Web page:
Met Life gave us three weeks to empty the building. This was problematic because the building is a logistical nightmare due to its traffic clogged location and small freight elevators. While daunting it gave us the opportunity to put nearly one hundred young men to work. These workers were organized into a day and a night crew of fifty men each. Two, six worker unloading crews from each shift would be located on the Brooklyn piers where we had secured three acres of interior warehouse space for the sorting and display of the building contents. The larger portions of the workers were assigned to removing the contents of the building to the loading dock where a steady stream of trucks shuttled between midtown Manhattan and the Brooklyn piers.

After first setting up security for control of the building and taking a visual inventory of the building contents, we immediately set up a phone bank for our sales force to use for contacting buyers. This force was made up from this same pool of at-risk young men, some of whom had some sales experience albeit with “hot” items or illegal substances. The next step was to train the sales force in the identification of the items in the building that would be for sale. Many of the young men had never been in an office building and were not familiar with the names or usage of the furniture and equipment. For example they needed to know the distinctions between types of file cabinets (lateral, letter, legal, lockable, 1,2,3,4, 5 drawer, etc. )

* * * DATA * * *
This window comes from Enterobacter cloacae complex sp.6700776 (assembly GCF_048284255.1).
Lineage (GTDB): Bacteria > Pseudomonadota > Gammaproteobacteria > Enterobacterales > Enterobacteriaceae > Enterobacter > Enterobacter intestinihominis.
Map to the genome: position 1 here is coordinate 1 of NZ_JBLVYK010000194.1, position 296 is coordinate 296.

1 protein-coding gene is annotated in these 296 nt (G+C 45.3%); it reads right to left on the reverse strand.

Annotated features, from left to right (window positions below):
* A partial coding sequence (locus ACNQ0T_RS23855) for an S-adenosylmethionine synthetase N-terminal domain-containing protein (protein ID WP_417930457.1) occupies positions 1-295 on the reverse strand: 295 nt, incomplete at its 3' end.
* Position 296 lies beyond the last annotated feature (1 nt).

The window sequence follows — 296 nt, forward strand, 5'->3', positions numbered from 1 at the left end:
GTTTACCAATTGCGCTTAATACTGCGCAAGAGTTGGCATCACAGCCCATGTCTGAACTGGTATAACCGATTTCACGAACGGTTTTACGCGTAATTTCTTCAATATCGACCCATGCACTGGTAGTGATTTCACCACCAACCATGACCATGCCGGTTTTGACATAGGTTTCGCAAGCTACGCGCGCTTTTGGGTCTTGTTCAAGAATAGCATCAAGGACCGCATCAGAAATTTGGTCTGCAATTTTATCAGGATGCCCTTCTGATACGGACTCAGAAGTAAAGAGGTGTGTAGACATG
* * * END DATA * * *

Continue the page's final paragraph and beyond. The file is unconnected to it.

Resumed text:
Ideally, the sales of the goods would be direct from the building to the buyer. We were able to do so with the more high tech computer equipment, which were purchased by the IT departments of NYC colleges. However, due to the short time frame we had to transport the bulk of the goods to the Brooklyn piers where we could display them for sale. Orange County businesses bought small truckloads of green bar tractor paper, electronic equipment racks and travel books. The large PAN AM Board of Directors table was sold to the renovators of the Glenmere mansion in Chester//Sugar Loaf, NY.

We were able to quickly obtain a variety of philanthropic grants that allowed us to provide a great number of non-profit organizations with free office furniture, equipment and residential furniture for their clients. Many organizations obtained high quality desks, computers, power strips, file cabinets, tables, chairs, copy machines, etc. for their offices. Organizations that furnished apartments for previously homeless families received dozens of pieces of the Pan AM signature red leather lobby and lounge furniture.

All, if not most of the huge volume of goods would have ended up in landfills had we not sorted and sold or distributed these goods. In addition many non-profits were able to utilize a greater proportion of their funding for client services since they would not have had to spend resources on purchasing furniture and equipment.

As a result of contacts made during the Pan Am project many additional businesses contacted us for the removal of surplus items that would have normally been thrown away. This resulted in a steady stream of recyclable goods that allowed us to operate salvaged goods stores in Harlem, Greenpoint, Brooklyn and the South Bronx. Each of which proved additional employment opportunities for our trainees.

This is just one case in point. But the point is important. How we handle our waste stream can vary in the level of material recovery we achieve, the economic benefit accrued and, as illustrated here, major social benefits as well.